City Sim’s have always held a special place in my heart. There is just something about planning a large city and watching it grow. It’s a timeless concept that has been done over and over, and sure, we’ve had small changes to the formula, but there’s always been one constant feeling; your people are safe… For the most part. Of course, you could always deploy a disaster and watch it burn, but that would just be your own doing. So, with that thought, what if the safety net was removed, disaster could strike, and your village could be no more? Essentially, Banished takes safety and throws it out the window, along with some other standards to make something unique.
Banished is a city building sim with the interesting twist of incorporated survival mechanics. The game was developed by the one man production team, Luke Hodorowicz, and his company, Shining Rock Software. I believe we can all agree that Luke has done an amazing job, and I wish to start this review by tipping my hat to him. Banished is a city management game, with the primary focus on the villagers being your main resource and the source of your survival. At the beginning of each game, you’re given a handful of families, resources, and pushed into a random area, alone. The fate of your village will be dependent on whether you can keep your people alive for long enough to breed, gather, and build, before death takes them. Oh, and death collects often and cruelly.
When the game starts, all the menus are closed off; which is when Banished shows off. Forests, mountains and rivers are simply beautiful, and are accompanied by subtle music which draws you into the experience. However, it truly shines when the village is up and running; it’s great to watch each villager go about their day to day life. The soundtrack doesn’t ever feel forced, either, which is something that annoyed me with a certain Maxis reboot.
Banished does away with a lot of features that you would typically expect to find in a city management game. There’s no research, no multiplayer, no rival cities, no enemies; not even a scenario. However, the absence of these features forces Banished to focus more clearly on the survival elements of the game. To keep your villagers alive the longest, they will need food, warmth, a roof over their head, and medicine. Basically, each resource and building is interconnected to another system. For example, wood is required to keep fires lit, but is also needed to build and expand. It sounds like a risky move, in theory, but the end result comes together surprisingly well.
Playing through the tutorial provided me with a clear explanation on how to run a successful village. However, in execution, my first village was a ghost town before I had reached the second winter. Banished doesn’t hold any punches, and it will not hesitate to punish you for making very simple mistakes, even from the early stages of the game. With this in mind, I suspect this could deter those players who are looking for more of a traditional city sim, but for those who enjoy a challenge, it will not disappoint. Although, with that being said, while I always understood the requirements of my village, as well as what it needed in order to survive, I never once felt as if I was ahead with any specific requirement. There is no reporting system to outline an individual villager, which means you will never know how much they’re gathering, where they’ve traveled from, and other basic information.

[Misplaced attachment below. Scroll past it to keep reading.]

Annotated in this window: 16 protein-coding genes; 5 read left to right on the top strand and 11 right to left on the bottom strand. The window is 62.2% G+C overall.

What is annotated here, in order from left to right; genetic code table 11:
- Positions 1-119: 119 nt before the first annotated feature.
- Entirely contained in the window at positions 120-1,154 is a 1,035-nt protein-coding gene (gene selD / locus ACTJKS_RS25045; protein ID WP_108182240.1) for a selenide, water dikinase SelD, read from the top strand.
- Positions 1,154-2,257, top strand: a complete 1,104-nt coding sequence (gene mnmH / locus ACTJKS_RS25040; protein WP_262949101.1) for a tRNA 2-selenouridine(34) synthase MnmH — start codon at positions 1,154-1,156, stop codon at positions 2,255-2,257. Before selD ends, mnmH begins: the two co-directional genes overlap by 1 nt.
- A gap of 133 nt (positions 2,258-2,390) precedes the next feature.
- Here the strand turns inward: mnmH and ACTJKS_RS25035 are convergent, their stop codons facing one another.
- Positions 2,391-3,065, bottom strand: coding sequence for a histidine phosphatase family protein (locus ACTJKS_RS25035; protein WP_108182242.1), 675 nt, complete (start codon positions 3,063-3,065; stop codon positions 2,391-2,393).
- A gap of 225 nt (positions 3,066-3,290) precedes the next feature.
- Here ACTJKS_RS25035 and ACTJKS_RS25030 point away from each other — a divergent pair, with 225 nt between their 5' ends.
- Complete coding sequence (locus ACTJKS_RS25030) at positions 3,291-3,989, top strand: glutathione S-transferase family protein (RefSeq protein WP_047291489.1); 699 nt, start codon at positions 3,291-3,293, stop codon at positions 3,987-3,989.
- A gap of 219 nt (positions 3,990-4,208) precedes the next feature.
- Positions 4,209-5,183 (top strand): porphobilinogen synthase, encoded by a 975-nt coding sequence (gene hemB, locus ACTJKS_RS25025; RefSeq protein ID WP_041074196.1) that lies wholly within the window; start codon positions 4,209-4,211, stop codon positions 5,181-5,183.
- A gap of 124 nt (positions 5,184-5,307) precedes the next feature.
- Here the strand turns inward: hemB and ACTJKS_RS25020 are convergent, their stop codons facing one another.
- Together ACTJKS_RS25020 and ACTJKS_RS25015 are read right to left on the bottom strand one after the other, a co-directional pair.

Playing Banished is like building a castle out of playing cards, well, in as much that each card must be correctly placed, and the loss of a single card will cause hours of work to come crumbling down. In turn, the building and expansion of the city has a constant feel that the whole system will fall apart. You’ll rarely have enough of a resource and each resource has a trade-off, which will always throw you off. However, after each failure, I found myself enduring longer. Basically, if you can get into Banished’s survival building system, you’ll very likely get hooked onto the interlocking systems of your little society as the villagers work together and slowly expand.
As an example, you’ll need to house all of your people, which isn’t very surprising, but housing people will also result in them having children. To put it bluntly, children are useless, and as such, will need to be fed till they grow up. Additionally, more people mean that you’ll need to have more coats and firewood to survive the winter. This simple formula is designed to motivate players and encourage them to consistently build and plan ahead, while, ultimately, trying to reach that point you can let go and hope it’ll all stand. It’s a highly rewarding system. However, with that being said, the survival system also appears to be the only truly remarkable feature about the game.
Banished may have tired to stand out using survival, but the key to a city sim’s survival is long term goals. There are no wonders, no large scale projects or scenarios. You’ll have encountered everything that Banished has to offer within a single play through. It relies on challenge to keep you playing, but there’s only so many times you can watch a village starve to death before you’ll want to move on. Within the first few hours of play, you’ll have built every building and witnessed the rise and fall of several villages. The game is begging for multiplayer or the inclusion of long term goals, and as such, the lack of any purpose beyond survival can make it a rather tough sale.
Banished is a beautiful and challenging city sim, and while it brings an interesting survival formula to the table, it also seems to have forgotten several basic features that would have served to improve the game’s longevity. I can comfortably recommend it to any city builder’s out there looking for a challenge over the weekend, but if you’re looking for a city sim which you’ll be able to play for weeks, or even months on end; I’d say Banished isn’t for you.